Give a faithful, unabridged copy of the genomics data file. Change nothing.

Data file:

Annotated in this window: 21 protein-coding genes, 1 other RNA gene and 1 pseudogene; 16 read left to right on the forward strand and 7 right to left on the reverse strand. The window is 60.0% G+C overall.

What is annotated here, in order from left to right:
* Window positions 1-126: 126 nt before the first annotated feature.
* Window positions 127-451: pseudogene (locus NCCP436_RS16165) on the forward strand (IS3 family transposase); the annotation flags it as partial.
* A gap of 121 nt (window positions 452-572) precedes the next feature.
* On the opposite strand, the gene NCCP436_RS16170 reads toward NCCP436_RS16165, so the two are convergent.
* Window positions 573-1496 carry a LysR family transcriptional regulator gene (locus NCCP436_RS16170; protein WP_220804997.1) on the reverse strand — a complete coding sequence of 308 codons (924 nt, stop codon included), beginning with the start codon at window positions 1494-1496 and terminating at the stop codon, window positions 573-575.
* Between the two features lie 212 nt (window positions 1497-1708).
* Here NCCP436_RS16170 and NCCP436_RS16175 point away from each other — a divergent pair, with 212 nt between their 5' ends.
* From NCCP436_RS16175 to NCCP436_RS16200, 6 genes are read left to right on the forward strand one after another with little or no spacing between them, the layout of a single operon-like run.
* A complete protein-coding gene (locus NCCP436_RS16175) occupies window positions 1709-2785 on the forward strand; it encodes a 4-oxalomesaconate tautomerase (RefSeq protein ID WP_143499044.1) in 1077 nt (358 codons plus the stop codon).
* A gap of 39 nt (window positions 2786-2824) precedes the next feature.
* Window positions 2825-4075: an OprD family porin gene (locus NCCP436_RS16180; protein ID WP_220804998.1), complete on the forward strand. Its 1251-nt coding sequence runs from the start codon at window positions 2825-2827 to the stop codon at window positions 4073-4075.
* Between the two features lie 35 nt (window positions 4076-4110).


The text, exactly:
Annotated in this window: 21 protein-coding genes, 1 other RNA gene and 1 pseudogene; 16 read left to right on the forward strand and 7 right to left on the reverse strand. The window is 60.0% G+C overall.

What is annotated here, in order from left to right:
* Window positions 1-126: 126 nt before the first annotated feature.
* Window positions 127-451: pseudogene (locus NCCP436_RS16165) on the forward strand (IS3 family transposase); the annotation flags it as partial.
* A gap of 121 nt (window positions 452-572) precedes the next feature.
* On the opposite strand, the gene NCCP436_RS16170 reads toward NCCP436_RS16165, so the two are convergent.
* Window positions 573-1496 carry a LysR family transcriptional regulator gene (locus NCCP436_RS16170; protein WP_220804997.1) on the reverse strand — a complete coding sequence of 308 codons (924 nt, stop codon included), beginning with the start codon at window positions 1494-1496 and terminating at the stop codon, window positions 573-575.
* Between the two features lie 212 nt (window positions 1497-1708).
* Here NCCP436_RS16170 and NCCP436_RS16175 point away from each other — a divergent pair, with 212 nt between their 5' ends.
* From NCCP436_RS16175 to NCCP436_RS16200, 6 genes are read left to right on the forward strand one after another with little or no spacing between them, the layout of a single operon-like run.
* A complete protein-coding gene (locus NCCP436_RS16175) occupies window positions 1709-2785 on the forward strand; it encodes a 4-oxalomesaconate tautomerase (RefSeq protein ID WP_143499044.1) in 1077 nt (358 codons plus the stop codon).
* A gap of 39 nt (window positions 2786-2824) precedes the next feature.
* Window positions 2825-4075: an OprD family porin gene (locus NCCP436_RS16180; protein ID WP_220804998.1), complete on the forward strand. Its 1251-nt coding sequence runs from the start codon at window positions 2825-2827 to the stop codon at window positions 4073-4075.
* Between the two features lie 35 nt (window positions 4076-4110).